This new enlightenment has helped us to clarify what really matters, and it has re-prioritized things of faith over things of this life. The stress over completing a Math book, or making sure each sentence gets correctly punctuated has been replaced by an emphasis on snuggling together a little longer in bed, and really appreciating the red and orange colors she used in that picture. Hustling back and forth to sports practice and music lessons has taken a backseat to watching the leaves change color as we walk together down the street, and making homemade zucchini bread to take to the neighbors. Admonitions of “Pay attention!” and “Stay on task!” have been nudged to the side by patient answers to questions like “Why did Dominic have to die?” and “Why can’t we fly on a plane to heaven to go see him?” Love has become deeper, sadness more profound, joy more meaningful. It has put into perspective the petty annoyances or frustrations of everyday homeschooling life, and has given us a new depth of appreciation for the time homeschooling affords us with our children. And it has brought us to love each other, and to love our God, more than we ever knew we could before. We didn’t have the time we would have liked with our little man. But the Lord has given us time, right now, with our other children. We want to drink in every moment of that time, and be the best possible stewards of it, because we now truly, fully understand just how precious every moment is.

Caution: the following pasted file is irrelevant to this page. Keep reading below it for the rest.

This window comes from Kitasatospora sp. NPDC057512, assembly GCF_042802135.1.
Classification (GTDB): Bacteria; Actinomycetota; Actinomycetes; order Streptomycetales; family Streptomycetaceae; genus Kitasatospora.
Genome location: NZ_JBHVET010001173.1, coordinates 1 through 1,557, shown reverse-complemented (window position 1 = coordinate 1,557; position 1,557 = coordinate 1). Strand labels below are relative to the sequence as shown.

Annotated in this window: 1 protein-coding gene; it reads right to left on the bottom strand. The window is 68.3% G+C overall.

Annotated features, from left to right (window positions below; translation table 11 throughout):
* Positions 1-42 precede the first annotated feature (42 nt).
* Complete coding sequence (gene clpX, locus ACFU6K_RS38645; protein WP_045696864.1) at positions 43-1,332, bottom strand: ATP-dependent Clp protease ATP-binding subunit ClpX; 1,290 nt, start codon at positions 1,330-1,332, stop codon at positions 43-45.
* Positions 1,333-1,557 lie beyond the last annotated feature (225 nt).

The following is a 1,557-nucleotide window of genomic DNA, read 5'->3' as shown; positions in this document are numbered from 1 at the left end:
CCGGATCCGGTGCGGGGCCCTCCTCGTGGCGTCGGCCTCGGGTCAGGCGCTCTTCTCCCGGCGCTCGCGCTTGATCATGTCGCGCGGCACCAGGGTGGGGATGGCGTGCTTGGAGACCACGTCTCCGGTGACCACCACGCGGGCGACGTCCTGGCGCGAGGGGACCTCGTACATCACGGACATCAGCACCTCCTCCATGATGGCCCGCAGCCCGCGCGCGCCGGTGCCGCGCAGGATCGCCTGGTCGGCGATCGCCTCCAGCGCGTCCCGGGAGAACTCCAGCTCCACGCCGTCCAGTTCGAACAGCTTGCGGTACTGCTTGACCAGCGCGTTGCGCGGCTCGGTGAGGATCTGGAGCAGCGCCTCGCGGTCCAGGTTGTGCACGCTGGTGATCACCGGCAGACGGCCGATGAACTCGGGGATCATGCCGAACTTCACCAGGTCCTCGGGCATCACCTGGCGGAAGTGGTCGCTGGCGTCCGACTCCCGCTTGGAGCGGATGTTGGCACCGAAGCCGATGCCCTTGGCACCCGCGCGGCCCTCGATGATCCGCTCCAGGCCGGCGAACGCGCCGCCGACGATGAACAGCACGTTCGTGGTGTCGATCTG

Ironically, there is a bizarrely wonderful freedom that accompanies the discovery that I am not in control of everything. It’s like a disease – the need to manage and be in charge of “my” homeschool and “my” educational plans and even “my” children – a disease that sucks the marrow out of life and leaves stressed, impatient, overscheduled parents gasping for air in their attempts to just make it to the next step. Suddenly, in this new homeschool, my grasp was released. And when it did, my illusion of control became replaced by the reality that the big picture is much greater than I. When we release our stranglehold on life, and give up the illusion that it is ours to control, we can find freedom and joy that only comes from awareness that we are simply stewards, for a time, of the lives entrusted to us as a gift. In this new homeschool, we’re a lot more focused on enjoying the gift.